As I mentioned because of Jio the other telecom providers have dropped their prices as well. Below is a quick comparison:
Jio – Rs. 303, unlimited voice calls, 28GB
Vodafone – Rs. 346, virtually unlimited voice calls, 28GB
Airtel – Rs. 349, unlimited voice calls, 28GB

And just for fun, let’s compare how these plans stack up against the US wireless carriers:
Sprint – Rs. 3888 ($60), unlimited calling, 23GB
T-Mobile – Rs. 4536 ($70), unlimited calling, 28GB
Verizon – Rs. 5184 ($80), unlimited calling, 22GB
AT&T Wireless – Rs. 5832 ($90), unlimited calling, 22GB

I would like to take this opportunity to thank you Mukesh Bhai for changing the telecom game in India not once but twice. I run by your house almost everyday and think of two things as I pass, just how fat is your internet pipe and why do your Z level security agents not like when I try to run on your sidewalk. Or is your fiber optic cabling located under the sidewalk?

Google Takes A Run At The iPhone

667Over the past several weeks it was widely reported that Google would be launching a new phone, the images and specs were leaked online. However, when the Pixel and Pixel XL were launched this week many people stood up and took notice.

Why? Because the Pixel phones are the first serious attempt to dethrone the iPhone. Back in 2007, when Android and iOS were announced to the world both companies took a very different path in how they would market the operating system. Google decided to focus on the Android software and left the hardware to the contract manufacturers in China. As is typical of Apple, they wanted to control and own the entire experience of software and hardware. Here we are 9 years later and it looks like Google has also started to drink the same kool-aid that Apple has been drinking.

In 2010, Google launched the Nexus line of phones and tablets but that product line is very different from the Pixel. The Nexus phones were running stock Android and Google gave the contract manufacturers some guidelines on the technical specifications but were very hands off. The Pixel line takes a page from the Apple playbook and Google has complete control of both hardware and software. Based on the technical specs the Pixel is a worthy competitor to the iPhone 7 and both are priced identically. The Pixel 32GB and the iPhone 7 32GB are both priced at $649…very ballsy of Google if you ask me.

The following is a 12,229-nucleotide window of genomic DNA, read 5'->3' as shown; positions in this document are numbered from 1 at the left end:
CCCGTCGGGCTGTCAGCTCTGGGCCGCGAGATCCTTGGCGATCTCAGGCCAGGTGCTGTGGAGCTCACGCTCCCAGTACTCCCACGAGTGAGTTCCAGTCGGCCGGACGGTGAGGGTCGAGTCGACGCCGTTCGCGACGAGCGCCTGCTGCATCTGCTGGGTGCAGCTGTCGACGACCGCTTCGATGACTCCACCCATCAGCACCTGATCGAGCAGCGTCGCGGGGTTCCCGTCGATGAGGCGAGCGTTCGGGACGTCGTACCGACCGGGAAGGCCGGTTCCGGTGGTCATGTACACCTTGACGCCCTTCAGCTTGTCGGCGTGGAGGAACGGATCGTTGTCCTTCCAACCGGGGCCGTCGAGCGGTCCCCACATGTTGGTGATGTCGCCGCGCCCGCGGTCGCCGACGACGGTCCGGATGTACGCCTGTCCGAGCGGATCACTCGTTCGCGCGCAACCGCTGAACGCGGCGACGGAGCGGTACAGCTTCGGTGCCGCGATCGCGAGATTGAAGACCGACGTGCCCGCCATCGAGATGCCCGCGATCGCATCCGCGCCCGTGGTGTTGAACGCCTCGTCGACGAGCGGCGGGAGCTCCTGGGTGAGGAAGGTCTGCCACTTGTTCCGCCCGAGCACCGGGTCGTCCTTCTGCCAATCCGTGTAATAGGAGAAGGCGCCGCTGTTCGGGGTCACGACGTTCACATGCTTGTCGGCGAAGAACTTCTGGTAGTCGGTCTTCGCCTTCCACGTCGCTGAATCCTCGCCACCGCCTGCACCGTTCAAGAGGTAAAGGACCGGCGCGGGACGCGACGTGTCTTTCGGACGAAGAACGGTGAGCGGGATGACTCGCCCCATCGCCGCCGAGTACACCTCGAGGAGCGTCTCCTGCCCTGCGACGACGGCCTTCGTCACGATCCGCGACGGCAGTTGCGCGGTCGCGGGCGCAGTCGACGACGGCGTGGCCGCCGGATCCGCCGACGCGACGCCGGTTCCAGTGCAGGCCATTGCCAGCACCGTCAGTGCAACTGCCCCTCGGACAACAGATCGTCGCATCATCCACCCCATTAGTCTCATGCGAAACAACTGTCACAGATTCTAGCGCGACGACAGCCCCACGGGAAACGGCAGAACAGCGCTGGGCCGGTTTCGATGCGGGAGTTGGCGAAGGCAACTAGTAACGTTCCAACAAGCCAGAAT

Apple may have the hardware and software integration down to a science but Google has a couple more tricks up its sleeve. The Pixel line has 4 things it can tightly integrate:

  1. Hardware
  2. Software
  3. Project Fi – Google’s own wireless carrier. (technically it’s a mobile virtual network operator – MVNO)
  4. Cloud services like Gmail, Photos, Drive, Maps, etc…

Over the next 6 months, we’ll see how the Pixel performs and if Google can finally get their hardware story in order. Because so far it has been a complete disaster with fragmented products, no clear vision and group in-fighting. Which means it didn’t have time to innovate or release product quickly enough.

Below is a list of the hardware they sell and there is NO single website that lists everything that Google sells which just seems stupid to me. But, that just shows how fragmented the various hardware groups are within Google.

  • Chromebooks – laptops that run Google Chrome as the operating system
  • Chromecast – device to stream content to your TV or speakers
  • Google Daydream – virtual reality viewer (announced this week)
  • Google Home – voice-activated assistant, similar to Amazon Echo and Apple’s Siri (announced this week)
  • Google Wifi – wireless mesh network routers (announced this week)
  • OnHub – a router made by Asus and TP-Link
  • Nest – thermostat, smoke alarm, indoor camera (Dropcam) and outdoor camera
  • Nexus – a line of phones and tablets
  • Pixel Phone (announced this week)

The good news is that six months ago they hired Rick Osterloh away from Motorola/Lenovo. At Google he is the goto guy for anything related to hardware and supposed to get their hardware house in order. I believe the Pixel phone might be a turning point for Google and potentially turn them into a hardware powerhouse as well.

I've Been Designing Apps All Wrong

ola-luxFor the past several years I’ve been advising many startups on their technology vision and strategy. Invariably, I would get pulled into their design meetings for their apps and would happily give my thoughts on the interface, flow and usability of the app. I would spend countless hours with the team on the consumer facing app and then I had an incident with an Ola driver and realized I was going about it all wrong.

A month ago I got into an Ola cab and when the driver tried to start the trip he couldn’t. Apparently, the language on the app had changed from English to Marathi and he couldn’t proceed further. The Ola driver handed me his phone to see if I could fix the language setting and I couldn’t. Instead, I some how started the trip and ended the trip in a span of two minutes.